Ishpeming, Michigan † Est. 1870
Dec 2017-Jan 2018 -
It was before Halloween that I saw my first Christmas ad for this year on TV. Then it wasn’t long until pretty much every ad (except the ones for drugs) had a holiday theme. Along with that have come the pre-Black Friday sales, Black Friday first having crept backwards into Thanksgiving Day, now in some ways becoming a season unto itself.
From my Outlook articles from Christmas past you know that I’ve come to terms with this, acknowledging that what we are dealing with at this time of year are two, mostly separate holidays, secular Christmas and sacred Christmas. Secular Christmas celebrates our real national religion which is consumer capitalism; sacred Christmas celebrates the Incarnation of Jesus, a central feast of Christianity, Christianity being what some would like to think is our national religion. I also acknowledge that none of us or very few of us anyway, can claim to be holier than thou in this conflict because we all are attracted by various aspects of secular Christmas.
In confirmation this year we’re focusing on the Ten Commandments and most recently have been looking at the second commandment, “Thou shalt not take the name of the Lord thy God in vain.” What occurs to me is that if we are honest, we have to admit that the blatant and excessive commercial aspects of Christmas represent a massive, national violation of the second commandment. Attaching Christ’s name to a celebration of consumerism run a muck is a case of taking the Lord’s name in vain. In that respect, for many, “Happy Holidays” is a much more appropriate and honest greeting than “Merry Christmas” because what they are celebrating has nothing to do with Christ.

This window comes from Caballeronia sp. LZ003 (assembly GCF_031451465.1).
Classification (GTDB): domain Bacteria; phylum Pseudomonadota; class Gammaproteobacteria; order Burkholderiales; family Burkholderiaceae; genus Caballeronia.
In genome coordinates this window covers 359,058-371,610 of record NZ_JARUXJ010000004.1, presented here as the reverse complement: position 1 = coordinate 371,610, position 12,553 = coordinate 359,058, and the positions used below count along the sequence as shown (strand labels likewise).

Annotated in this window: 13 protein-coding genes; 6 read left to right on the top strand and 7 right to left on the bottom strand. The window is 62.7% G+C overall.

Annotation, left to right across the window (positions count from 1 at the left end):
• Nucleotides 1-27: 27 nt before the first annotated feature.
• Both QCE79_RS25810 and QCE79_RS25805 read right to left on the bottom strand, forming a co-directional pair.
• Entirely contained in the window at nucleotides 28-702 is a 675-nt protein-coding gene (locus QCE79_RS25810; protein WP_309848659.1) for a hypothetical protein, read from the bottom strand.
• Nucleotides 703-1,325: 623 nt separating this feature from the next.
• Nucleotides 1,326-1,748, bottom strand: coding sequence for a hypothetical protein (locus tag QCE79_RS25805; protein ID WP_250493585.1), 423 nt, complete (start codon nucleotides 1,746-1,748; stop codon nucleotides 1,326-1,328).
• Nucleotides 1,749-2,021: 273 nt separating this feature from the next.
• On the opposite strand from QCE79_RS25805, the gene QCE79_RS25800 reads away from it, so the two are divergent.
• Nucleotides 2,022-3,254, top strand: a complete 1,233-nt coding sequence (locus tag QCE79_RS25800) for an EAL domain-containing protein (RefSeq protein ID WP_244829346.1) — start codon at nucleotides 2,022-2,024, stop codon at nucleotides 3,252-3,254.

What this does is to highlight the importance of what we do in church during this season. Despite my apparent Scrooginess, let me say that it’s not bad to have an early winter celebration of gift giving and good will that brings happiness to people. Despite the excess, there is much that is good about giving and receiving gifts as well as the fellowship that goes along with it. In church though, what we continue to do is to tell the story of the greatest gift of all. We observe the seasons of Advent, Christmas and Epiphany not just to remember and celebrate a birth that happened a long time ago. We do celebrate Jesus’ birth, but we also celebrate Christ with us in the present and we anticipate the future and the arrival of the fullness of his kingdom.
It is a wonderful time of the year and the secular aspects of the season do have a part in making it wonderful. In church though, we will continue to celebrate Christmas, keeping Christ at the center and honoring him. We will continue to tell the stories of our faith, the stories that tell of God’s love revealed in and through Jesus, stories that are about the greatest gift of all.
Worship Sunday at 10:30